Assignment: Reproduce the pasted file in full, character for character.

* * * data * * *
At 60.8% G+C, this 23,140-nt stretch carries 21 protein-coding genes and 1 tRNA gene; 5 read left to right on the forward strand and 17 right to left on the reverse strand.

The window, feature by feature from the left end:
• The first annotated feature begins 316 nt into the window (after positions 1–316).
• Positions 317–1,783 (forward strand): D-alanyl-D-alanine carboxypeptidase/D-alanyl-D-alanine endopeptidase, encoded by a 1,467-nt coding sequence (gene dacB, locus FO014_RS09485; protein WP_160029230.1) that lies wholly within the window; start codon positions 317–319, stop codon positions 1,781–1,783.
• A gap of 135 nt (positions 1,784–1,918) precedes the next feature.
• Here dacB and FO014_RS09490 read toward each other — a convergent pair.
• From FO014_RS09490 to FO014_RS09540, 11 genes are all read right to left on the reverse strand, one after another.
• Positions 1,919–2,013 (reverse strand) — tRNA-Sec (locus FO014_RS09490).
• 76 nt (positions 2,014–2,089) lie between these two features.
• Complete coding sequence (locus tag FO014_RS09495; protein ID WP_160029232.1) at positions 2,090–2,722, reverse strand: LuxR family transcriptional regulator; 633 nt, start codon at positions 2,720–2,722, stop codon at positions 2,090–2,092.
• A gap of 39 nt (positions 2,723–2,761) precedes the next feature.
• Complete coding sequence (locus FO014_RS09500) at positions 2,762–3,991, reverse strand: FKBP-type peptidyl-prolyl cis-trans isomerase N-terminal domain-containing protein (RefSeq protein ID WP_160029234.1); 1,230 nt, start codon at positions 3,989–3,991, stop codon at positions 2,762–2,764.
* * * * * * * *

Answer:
At 60.8% G+C, this 23,140-nt stretch carries 21 protein-coding genes and 1 tRNA gene; 5 read left to right on the forward strand and 17 right to left on the reverse strand.

The window, feature by feature from the left end:
• The first annotated feature begins 316 nt into the window (after positions 1–316).
• Positions 317–1,783 (forward strand): D-alanyl-D-alanine carboxypeptidase/D-alanyl-D-alanine endopeptidase, encoded by a 1,467-nt coding sequence (gene dacB, locus FO014_RS09485; protein WP_160029230.1) that lies wholly within the window; start codon positions 317–319, stop codon positions 1,781–1,783.
• A gap of 135 nt (positions 1,784–1,918) precedes the next feature.
• Here dacB and FO014_RS09490 read toward each other — a convergent pair.
• From FO014_RS09490 to FO014_RS09540, 11 genes are all read right to left on the reverse strand, one after another.
• Positions 1,919–2,013 (reverse strand) — tRNA-Sec (locus FO014_RS09490).
• 76 nt (positions 2,014–2,089) lie between these two features.
• Complete coding sequence (locus tag FO014_RS09495; protein ID WP_160029232.1) at positions 2,090–2,722, reverse strand: LuxR family transcriptional regulator; 633 nt, start codon at positions 2,720–2,722, stop codon at positions 2,090–2,092.
• A gap of 39 nt (positions 2,723–2,761) precedes the next feature.
• Complete coding sequence (locus FO014_RS09500) at positions 2,762–3,991, reverse strand: FKBP-type peptidyl-prolyl cis-trans isomerase N-terminal domain-containing protein (RefSeq protein ID WP_160029234.1); 1,230 nt, start codon at positions 3,989–3,991, stop codon at positions 2,762–2,764.